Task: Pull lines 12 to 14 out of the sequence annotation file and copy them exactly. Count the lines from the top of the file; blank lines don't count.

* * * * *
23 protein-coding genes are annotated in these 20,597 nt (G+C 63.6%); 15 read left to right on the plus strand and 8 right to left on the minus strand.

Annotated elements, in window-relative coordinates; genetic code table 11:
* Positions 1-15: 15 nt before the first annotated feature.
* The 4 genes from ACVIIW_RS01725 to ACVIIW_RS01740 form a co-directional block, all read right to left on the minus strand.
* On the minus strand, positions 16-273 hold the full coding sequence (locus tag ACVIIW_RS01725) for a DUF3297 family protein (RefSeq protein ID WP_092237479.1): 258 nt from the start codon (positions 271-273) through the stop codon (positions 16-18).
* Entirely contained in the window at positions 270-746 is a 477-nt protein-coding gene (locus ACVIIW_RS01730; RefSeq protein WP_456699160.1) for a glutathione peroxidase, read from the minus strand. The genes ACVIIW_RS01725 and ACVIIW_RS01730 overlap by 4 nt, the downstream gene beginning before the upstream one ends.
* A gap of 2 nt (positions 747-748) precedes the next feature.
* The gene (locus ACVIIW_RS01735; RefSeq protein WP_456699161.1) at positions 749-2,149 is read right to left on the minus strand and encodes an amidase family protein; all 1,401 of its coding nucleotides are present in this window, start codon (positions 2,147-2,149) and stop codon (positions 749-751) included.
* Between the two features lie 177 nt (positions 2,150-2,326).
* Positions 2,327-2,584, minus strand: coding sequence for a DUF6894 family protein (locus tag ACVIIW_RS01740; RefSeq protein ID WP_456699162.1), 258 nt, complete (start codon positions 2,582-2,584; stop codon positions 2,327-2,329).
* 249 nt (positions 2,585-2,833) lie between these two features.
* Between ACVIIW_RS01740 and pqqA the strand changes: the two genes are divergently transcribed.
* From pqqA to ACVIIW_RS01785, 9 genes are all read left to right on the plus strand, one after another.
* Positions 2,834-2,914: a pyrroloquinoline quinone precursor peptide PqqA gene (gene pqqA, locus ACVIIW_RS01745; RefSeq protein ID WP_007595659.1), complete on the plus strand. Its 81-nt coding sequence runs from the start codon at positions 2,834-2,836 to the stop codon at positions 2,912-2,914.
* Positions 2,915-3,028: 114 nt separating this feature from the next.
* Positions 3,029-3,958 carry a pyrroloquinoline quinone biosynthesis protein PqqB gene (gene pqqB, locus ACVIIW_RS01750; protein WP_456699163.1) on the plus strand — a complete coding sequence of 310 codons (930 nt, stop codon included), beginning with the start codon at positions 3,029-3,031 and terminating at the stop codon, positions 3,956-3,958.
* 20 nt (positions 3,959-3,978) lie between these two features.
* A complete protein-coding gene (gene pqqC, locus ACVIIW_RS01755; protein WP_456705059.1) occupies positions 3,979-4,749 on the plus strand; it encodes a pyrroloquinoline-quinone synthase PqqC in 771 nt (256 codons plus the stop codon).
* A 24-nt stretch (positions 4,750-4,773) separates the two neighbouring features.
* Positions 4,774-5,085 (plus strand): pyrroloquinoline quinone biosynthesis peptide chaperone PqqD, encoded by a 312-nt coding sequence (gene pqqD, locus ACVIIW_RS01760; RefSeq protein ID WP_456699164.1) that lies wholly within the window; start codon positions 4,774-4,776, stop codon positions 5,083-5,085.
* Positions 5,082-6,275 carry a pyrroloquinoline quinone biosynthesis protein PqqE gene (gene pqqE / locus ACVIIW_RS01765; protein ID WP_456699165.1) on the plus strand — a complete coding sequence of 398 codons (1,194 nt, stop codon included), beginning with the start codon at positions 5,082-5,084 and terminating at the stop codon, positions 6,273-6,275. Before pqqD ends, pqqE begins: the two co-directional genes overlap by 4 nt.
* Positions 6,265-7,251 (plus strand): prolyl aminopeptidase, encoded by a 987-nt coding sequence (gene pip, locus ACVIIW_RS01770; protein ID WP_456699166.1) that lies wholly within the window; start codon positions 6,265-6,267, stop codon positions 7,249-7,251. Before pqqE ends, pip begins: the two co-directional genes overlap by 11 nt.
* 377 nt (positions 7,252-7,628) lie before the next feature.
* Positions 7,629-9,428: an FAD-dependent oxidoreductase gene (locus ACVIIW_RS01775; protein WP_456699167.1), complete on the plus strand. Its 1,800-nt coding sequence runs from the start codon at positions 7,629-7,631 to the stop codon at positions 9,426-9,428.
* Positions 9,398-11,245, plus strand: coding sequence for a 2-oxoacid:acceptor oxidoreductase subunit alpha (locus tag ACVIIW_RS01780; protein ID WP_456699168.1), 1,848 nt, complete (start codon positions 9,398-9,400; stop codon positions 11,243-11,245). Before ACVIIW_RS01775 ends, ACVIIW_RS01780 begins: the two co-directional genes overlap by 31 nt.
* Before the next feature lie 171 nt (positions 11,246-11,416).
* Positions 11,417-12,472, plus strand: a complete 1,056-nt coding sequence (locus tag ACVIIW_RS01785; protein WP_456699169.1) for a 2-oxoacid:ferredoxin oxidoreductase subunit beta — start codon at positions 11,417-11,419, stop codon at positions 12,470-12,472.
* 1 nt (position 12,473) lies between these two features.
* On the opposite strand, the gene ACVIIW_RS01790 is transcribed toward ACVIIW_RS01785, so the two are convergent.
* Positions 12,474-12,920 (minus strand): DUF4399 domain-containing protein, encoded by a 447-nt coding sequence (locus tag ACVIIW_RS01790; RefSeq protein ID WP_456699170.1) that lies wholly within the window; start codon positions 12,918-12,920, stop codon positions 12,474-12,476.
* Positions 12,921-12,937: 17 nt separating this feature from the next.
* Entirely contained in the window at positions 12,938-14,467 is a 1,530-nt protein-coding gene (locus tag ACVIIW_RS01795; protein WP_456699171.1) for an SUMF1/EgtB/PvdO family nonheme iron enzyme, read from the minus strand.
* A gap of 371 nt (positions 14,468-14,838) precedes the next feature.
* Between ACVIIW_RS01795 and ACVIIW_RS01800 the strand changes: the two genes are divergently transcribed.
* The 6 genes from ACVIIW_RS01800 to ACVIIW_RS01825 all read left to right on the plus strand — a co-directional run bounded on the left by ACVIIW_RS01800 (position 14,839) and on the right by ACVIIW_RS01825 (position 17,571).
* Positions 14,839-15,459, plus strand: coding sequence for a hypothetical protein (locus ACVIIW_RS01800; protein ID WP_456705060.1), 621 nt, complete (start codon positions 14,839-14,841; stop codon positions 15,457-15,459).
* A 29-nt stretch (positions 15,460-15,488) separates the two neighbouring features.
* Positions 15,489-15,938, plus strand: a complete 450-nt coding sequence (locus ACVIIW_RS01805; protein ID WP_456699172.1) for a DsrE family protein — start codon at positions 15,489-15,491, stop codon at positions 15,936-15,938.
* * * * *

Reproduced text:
* Between ACVIIW_RS01740 and pqqA the strand changes: the two genes are divergently transcribed.
* From pqqA to ACVIIW_RS01785, 9 genes are all read left to right on the plus strand, one after another.
* Positions 2,834-2,914: a pyrroloquinoline quinone precursor peptide PqqA gene (gene pqqA, locus ACVIIW_RS01745; RefSeq protein ID WP_007595659.1), complete on the plus strand. Its 81-nt coding sequence runs from the start codon at positions 2,834-2,836 to the stop codon at positions 2,912-2,914.